Block Strong, a public awareness-geared partnership between the Florida Concrete & Products Association Inc. and Florida Concrete Masonry Education Council Inc., taps current Pennsylvania State University research to inform multifamily project specifications. Stakeholders especially note a) how construction materials can be an afterthought when developers and real estate investment trusts (REIT) define the financial position of an investment opportunity; and, b) when materials are factored into the equation, masonry construction is often overlooked due to the perception that concrete costs more and takes longer to build with than other materials.
In a sampling of Orlando and Tampa project activity, Penn State’s August 2020 study, “Initial Cost of Construction, Multi-Residential Structures,” identifies bottom line and scheduling factors for developers and REITs to bear in mind. The cost of masonry construction ($207/square foot) was below conventional wood frame ($211/square foot) and light gauge steel framing ($211.50/square foot). Additionally, advanced staging techniques, shell contractor processes, and local sourcing have significantly trimmed the time it takes to build with concrete block.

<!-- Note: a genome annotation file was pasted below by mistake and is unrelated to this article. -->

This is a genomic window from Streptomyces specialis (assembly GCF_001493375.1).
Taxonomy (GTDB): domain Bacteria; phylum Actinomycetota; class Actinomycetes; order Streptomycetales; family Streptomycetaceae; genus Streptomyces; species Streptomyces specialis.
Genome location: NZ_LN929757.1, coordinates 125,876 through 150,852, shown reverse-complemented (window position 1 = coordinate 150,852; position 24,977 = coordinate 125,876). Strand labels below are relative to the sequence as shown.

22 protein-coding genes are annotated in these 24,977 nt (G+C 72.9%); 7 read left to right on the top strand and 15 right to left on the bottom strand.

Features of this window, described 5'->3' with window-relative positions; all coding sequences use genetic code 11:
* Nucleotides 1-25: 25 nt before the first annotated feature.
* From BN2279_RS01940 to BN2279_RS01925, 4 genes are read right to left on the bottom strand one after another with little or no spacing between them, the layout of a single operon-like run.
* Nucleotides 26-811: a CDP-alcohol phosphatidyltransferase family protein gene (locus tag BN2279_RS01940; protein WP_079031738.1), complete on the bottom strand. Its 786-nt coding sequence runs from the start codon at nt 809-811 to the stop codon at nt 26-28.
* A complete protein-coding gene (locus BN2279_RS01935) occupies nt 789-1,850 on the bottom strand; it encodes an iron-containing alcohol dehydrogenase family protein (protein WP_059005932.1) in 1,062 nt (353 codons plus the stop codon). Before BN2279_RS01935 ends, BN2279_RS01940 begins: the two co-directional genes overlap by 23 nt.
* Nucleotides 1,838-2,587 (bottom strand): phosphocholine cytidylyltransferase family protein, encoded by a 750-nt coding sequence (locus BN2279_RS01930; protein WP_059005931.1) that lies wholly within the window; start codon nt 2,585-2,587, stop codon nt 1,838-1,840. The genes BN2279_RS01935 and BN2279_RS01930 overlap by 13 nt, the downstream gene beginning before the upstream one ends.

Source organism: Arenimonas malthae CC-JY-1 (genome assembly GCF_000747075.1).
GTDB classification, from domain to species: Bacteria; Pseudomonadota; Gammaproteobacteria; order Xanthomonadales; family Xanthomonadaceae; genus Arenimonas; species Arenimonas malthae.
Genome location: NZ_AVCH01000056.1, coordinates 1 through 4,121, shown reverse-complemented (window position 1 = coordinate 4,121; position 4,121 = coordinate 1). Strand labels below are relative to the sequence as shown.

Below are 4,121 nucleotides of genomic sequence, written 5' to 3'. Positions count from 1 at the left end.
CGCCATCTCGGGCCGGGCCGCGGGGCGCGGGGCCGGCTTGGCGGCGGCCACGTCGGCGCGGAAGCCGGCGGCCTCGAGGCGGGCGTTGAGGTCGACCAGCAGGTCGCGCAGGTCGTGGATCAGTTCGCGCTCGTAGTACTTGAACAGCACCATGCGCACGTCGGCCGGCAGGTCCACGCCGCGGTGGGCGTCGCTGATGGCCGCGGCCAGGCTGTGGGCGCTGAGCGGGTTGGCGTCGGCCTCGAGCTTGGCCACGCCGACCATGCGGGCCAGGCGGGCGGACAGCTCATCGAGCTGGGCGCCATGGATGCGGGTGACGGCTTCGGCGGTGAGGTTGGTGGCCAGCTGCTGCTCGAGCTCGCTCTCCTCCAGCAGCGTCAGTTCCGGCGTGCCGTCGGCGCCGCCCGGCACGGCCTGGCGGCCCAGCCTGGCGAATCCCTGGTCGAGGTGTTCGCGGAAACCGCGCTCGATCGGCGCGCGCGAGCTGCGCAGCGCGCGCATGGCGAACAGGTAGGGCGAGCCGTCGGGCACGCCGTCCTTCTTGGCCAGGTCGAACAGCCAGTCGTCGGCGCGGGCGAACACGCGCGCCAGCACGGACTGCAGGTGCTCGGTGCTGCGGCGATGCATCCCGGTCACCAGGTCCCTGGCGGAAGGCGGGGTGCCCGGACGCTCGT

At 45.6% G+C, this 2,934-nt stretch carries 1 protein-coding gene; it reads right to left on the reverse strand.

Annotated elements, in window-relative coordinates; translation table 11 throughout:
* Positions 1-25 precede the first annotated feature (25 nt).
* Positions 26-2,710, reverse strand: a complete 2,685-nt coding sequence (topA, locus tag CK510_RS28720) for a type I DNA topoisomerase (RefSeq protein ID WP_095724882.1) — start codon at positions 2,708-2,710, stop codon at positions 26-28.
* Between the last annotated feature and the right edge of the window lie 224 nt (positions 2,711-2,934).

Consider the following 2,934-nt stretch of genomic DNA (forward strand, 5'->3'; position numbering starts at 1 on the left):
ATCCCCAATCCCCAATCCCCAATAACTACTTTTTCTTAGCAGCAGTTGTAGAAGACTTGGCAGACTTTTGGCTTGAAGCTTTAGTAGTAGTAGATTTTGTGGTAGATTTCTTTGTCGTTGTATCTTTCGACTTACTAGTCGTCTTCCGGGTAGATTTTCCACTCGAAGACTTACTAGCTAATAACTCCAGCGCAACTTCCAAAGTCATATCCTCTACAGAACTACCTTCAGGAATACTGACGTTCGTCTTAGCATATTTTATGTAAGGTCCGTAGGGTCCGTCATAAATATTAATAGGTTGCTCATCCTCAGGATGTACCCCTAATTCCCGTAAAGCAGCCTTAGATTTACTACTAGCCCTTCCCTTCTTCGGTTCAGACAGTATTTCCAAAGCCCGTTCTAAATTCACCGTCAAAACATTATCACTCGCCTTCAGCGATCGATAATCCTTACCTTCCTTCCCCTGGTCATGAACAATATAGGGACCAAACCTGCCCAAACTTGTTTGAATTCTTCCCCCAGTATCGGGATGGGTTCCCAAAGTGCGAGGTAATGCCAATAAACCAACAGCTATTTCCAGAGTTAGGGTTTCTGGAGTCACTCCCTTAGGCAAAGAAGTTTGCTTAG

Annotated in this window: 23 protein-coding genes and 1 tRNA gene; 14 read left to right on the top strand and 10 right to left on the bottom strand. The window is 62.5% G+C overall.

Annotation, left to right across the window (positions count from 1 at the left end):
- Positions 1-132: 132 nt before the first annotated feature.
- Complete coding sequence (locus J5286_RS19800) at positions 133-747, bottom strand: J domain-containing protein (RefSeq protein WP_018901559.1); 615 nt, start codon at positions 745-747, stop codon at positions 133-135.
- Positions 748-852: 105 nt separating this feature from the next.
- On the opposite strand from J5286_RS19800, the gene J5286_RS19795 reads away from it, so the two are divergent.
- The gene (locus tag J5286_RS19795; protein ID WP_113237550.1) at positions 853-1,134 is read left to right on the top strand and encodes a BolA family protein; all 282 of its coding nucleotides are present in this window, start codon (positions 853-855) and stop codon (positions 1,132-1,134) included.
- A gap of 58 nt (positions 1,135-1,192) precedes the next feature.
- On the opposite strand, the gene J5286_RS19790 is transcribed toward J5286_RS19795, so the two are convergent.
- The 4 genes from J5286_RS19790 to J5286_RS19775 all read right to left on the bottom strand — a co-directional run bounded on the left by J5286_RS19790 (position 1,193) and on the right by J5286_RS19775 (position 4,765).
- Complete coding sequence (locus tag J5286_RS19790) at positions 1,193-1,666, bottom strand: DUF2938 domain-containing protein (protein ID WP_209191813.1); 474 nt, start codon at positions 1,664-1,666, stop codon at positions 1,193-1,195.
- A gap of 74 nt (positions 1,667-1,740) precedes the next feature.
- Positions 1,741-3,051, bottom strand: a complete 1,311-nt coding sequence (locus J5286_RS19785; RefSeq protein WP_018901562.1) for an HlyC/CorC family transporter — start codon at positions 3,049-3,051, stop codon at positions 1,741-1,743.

“All things being equal, a concrete block, multifamily project will more than likely sell for more, per square foot, than a similar wood frame project,” says FC&PA President Matt Sitter. “Multifamily developers are also discovering they can reap the benefits of concrete block— resistance to storms, termites, fire, mold and mildew—without sacrificing speed.”
Another important factor that multi-family developers, along with apartment hunters, need to consider is noise reduction. Concrete walls can greatly cut down on excessive noise—one of the top three tenant complaints—due to its sound abatement qualities. Block reflects noise from the outside, insulates from sound moving through walls, and isolates sound from coming out of an apartment or condominium. Not only can this benefit help reduce noise complaints to the building owner or management, but it cannot be matched by other building materials.
NOTHING BUT NET
Seizing the college basketball moment, the Block Strong campaign’s “March Masonry Matchup” presented a bracket-style challenge where participants voted for their favorite home design in the Sunshine State—from coastal-inspired to classic Mediterranean, each of robust CMU construction. “Masonry Matchup” voting progressed through www.blockstrong.com/march-masonry-matchup, www.Facebook.com/BlockStrong or www.Instagram.com/block.strong portals. The bracket adjusted Wednesdays, the initial “sweet” 16 home designs reduced to eight, then four—leading to a March 31 crowning of the champion.